References

Kotter, J.P. (1996). Leading change. Boston: Harvard Business School Press.

Kotter, J.P. (2004). The heart of change website. Step 7. Retrieved June 23, 2004, from http://www.theheartofchange.com/

Kotter, J.P. & Cohen, D. (2002). The heart of change: Real-life stories of how people change their organizations. Boston: Harvard Business School Press.

Vision metrics

In addition to reinforcing the vision and using waves of change efforts, measurement strategies help deflate self-satisfaction. More broad performance oriented goals that reflect the overall performance from a vision standard may prove that the small successes are still not a complete fulfillment of the main objective. Again, as the PE story points out, narrow measurements focus on narrow functions, while the true objective sometimes escapes accurate measurement. An overarching index correlating to the objective measurement of the level of achievement on the vision is a more accurate measure of the entire change process.

External Variables

Measurements are necessary internally, yet may be more valuable when obtained externally. An excellent strategy employed to enhance momentum is turning of short-term wins into repetitious and continuing waves of momentum. The small win in a change process provides proof that change is a good thing and has strategic value. It also provides a reward for those who support the efforts and emotional approval of their sacrifices. The win helps keep alignment with the main vision and shows that the vision is working. Importantly, the win helps to depose powerful skeptics who oppose any change effort. Even more importantly, wins build support, understanding, and additional believers into the core concept. Companies can seek out consultants, analysts, customers, constituents, and even competitors for feedback on small successful changes and their meaning to industry patterns of transformation.

Industry Leaders Keeping Up Urgency Levels

Pride

Change leaders in telecommunications have repeatedly shown how false pride can destroy an entire market. Once dominant providers watched as new entrants ate market share with nimble thinking and acting. When MCI exploded on the scene in the 1980’s, giant old industry leader AT&T bled long distance customers to MCI. MCI adopted the method of wave after wave of change by constantly listening to customers and providing them with the service they wanted at the cost they could afford. In large part, MCI kept up urgency levels by subordinating any sense of pride or success to the needs of customers. Moreover, MCI kept on until the whole organization understood the importance of this business idea, never really declaring any victory. MCI always held that they were number two or number three in the business sector.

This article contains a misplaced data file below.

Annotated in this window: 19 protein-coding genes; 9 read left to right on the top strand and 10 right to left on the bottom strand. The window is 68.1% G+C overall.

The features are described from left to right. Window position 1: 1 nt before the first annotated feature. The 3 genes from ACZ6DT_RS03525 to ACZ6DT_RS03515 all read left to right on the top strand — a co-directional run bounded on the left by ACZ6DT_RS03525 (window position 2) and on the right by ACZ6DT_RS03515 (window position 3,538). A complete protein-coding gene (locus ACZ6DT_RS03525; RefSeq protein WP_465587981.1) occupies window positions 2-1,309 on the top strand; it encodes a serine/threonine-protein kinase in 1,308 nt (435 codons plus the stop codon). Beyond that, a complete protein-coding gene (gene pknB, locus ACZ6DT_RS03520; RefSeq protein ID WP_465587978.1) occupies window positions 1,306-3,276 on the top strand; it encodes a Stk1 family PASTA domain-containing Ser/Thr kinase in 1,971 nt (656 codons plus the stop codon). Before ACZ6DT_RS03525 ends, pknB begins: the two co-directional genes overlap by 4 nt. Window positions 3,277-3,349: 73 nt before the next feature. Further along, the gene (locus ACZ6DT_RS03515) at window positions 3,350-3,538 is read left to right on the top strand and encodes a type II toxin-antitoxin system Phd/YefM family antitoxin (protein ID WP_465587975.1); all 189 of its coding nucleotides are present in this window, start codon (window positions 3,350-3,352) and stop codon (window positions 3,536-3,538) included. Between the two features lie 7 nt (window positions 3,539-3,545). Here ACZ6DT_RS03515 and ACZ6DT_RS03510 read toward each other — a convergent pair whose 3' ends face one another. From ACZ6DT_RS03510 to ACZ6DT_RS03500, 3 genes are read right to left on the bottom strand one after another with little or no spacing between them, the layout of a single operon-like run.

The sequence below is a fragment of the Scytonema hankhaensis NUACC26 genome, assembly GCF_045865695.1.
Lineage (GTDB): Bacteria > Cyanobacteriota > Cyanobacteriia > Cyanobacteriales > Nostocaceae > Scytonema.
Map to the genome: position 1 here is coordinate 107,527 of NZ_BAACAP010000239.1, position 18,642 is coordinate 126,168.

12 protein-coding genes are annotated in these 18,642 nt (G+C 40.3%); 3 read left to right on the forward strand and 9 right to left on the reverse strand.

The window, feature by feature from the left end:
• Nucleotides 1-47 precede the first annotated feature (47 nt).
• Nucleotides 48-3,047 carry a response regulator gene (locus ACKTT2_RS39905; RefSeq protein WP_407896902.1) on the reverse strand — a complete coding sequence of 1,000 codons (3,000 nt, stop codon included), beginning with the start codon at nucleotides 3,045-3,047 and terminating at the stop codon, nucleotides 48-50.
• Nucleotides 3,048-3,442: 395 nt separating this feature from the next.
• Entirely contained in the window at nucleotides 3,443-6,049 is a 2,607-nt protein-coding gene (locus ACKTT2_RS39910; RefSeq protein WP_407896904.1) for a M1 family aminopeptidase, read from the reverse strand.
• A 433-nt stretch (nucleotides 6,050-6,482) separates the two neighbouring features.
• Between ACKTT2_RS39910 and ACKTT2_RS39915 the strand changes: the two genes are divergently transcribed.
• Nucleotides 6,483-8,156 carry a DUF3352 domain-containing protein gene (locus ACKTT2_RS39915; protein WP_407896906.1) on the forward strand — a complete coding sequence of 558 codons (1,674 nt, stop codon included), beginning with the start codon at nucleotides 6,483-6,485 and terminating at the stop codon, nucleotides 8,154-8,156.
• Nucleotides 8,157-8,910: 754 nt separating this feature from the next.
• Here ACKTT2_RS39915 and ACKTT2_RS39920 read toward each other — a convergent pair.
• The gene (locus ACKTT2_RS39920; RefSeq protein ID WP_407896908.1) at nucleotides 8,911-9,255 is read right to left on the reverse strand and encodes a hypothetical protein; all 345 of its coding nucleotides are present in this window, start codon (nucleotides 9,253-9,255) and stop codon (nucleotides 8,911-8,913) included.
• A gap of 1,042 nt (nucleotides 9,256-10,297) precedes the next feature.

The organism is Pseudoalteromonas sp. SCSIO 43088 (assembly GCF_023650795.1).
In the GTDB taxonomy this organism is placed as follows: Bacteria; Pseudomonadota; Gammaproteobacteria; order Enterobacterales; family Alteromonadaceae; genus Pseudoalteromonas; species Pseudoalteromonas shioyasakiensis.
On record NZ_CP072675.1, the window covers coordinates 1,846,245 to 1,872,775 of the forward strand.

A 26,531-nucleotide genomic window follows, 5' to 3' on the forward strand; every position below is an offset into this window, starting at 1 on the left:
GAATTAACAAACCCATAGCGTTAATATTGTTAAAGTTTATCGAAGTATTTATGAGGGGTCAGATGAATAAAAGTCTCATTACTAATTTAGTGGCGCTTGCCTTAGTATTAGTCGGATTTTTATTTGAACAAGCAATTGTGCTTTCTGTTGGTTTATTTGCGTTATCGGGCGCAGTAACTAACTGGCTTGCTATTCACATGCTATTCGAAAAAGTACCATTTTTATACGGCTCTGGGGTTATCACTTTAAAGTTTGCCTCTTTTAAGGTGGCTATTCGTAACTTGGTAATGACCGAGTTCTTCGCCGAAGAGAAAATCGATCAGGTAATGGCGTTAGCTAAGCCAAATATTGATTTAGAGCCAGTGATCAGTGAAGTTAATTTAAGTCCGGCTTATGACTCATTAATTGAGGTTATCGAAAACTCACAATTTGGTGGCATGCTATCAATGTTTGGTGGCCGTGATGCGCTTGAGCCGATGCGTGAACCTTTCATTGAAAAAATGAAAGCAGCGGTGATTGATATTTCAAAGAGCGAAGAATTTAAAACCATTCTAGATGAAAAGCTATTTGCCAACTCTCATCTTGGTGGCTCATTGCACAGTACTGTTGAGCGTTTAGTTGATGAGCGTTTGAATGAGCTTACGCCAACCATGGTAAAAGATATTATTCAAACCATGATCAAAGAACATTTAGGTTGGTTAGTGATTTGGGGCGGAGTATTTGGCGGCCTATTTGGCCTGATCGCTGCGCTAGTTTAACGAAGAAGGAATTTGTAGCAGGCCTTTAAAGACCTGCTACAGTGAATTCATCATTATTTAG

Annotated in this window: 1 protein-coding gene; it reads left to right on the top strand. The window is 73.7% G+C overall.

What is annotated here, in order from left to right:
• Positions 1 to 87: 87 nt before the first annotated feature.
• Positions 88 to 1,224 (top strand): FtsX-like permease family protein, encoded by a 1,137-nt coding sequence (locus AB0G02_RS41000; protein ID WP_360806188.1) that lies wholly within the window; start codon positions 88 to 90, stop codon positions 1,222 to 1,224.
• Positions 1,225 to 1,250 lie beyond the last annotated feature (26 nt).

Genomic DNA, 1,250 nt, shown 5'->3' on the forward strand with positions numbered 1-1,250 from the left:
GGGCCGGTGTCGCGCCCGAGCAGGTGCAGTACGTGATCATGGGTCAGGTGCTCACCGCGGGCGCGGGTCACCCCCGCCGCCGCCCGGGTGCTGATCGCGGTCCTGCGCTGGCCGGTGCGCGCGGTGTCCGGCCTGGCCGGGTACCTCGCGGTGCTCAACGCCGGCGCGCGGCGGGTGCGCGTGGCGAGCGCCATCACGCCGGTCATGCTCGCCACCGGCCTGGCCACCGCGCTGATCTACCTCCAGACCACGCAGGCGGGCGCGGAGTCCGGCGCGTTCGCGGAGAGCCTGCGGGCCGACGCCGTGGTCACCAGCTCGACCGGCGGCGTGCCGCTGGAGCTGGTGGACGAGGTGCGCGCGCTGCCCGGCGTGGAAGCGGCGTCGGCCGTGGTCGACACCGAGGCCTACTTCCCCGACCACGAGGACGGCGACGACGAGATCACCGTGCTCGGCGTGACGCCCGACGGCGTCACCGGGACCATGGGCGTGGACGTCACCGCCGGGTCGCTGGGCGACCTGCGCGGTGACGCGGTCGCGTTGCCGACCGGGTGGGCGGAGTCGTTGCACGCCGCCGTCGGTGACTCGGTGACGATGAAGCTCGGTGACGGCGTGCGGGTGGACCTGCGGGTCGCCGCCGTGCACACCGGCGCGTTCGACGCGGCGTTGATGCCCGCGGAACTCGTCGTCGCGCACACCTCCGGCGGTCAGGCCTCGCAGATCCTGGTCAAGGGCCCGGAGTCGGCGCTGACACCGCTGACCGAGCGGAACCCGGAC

Continual Performance

In the telecommunications industry, the leaders and the emerging new companies seem to adopt short-term goals with an eye toward the future state. While new products and niches always emerge in telecommunications, the wave method is common among successful companies. In other words, a firm achieves a short-term goal and celebrates mildly. However, the win is used to keep moving forward and produce other new products or innovative service enhancements. Always, these thriving companies promote, reward, and align the smaller wins with the vision and strive to make performance that achieves a cultural normative behavior.

Show the Way

While data, markets, competition, and financial performance are important, the competitive winners in the industry demonstrate reality and lead by example. For instance, Qwest has adopted the honest posture of showing market and service position of Qwest in relation to competitors, even one measure where Qwest is dead last. While letting employee feelings determine the necessary behaviors to achieve the goals of improving lethargy in customer service. One move toward improving service is the one call doctrine. Instead of putting customers on hold, rerouting their calls, or directing them elsewhere, the new process is escalated on one call until resolved. This empowers workers and eliminates duplicity.

Improvements

Qwest and other leaders use empowerment and divide strategic performance tools into leadership positions and management positions. The executives and the leaders keep the vision in sight with repetition and guidance leaving operations to managerial employees. Management means delegating routine daily activities and subordinating lower priority work. Employees can readily see the importance of priorities and improvements. The result is that new ideas and improvements can induce the next wave of change.

Behaviors

Finally, change leaders, such as Qwest, are able to derive the new behaviors desired to take advantage of new opportunities or solve problems. In alignment with the ever present vision, staff is motivated and eager to keep moving forward to the ultimate goal. Qwest is one company that sees the future state as a separation from the past. The CEO of Qwest has even declared that most of its services are now a commodity. Only through the vision and behavior in tune with the vision can Qwest distinguish its brand and service as a leader in a commodity industry.